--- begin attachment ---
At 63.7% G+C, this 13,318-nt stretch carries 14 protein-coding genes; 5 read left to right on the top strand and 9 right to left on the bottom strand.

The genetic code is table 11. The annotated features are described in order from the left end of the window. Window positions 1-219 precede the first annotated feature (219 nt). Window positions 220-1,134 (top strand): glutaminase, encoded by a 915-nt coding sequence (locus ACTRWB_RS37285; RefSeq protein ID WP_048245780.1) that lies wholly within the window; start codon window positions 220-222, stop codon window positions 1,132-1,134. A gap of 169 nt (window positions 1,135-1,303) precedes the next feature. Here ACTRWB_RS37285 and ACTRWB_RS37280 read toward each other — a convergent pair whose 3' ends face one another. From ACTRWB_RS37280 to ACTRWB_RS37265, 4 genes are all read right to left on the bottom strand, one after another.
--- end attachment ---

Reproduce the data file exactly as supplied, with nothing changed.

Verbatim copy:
At 63.7% G+C, this 13,318-nt stretch carries 14 protein-coding genes; 5 read left to right on the top strand and 9 right to left on the bottom strand.

The genetic code is table 11. The annotated features are described in order from the left end of the window. Window positions 1-219 precede the first annotated feature (219 nt). Window positions 220-1,134 (top strand): glutaminase, encoded by a 915-nt coding sequence (locus ACTRWB_RS37285; RefSeq protein ID WP_048245780.1) that lies wholly within the window; start codon window positions 220-222, stop codon window positions 1,132-1,134. A gap of 169 nt (window positions 1,135-1,303) precedes the next feature. Here ACTRWB_RS37285 and ACTRWB_RS37280 read toward each other — a convergent pair whose 3' ends face one another. From ACTRWB_RS37280 to ACTRWB_RS37265, 4 genes are all read right to left on the bottom strand, one after another.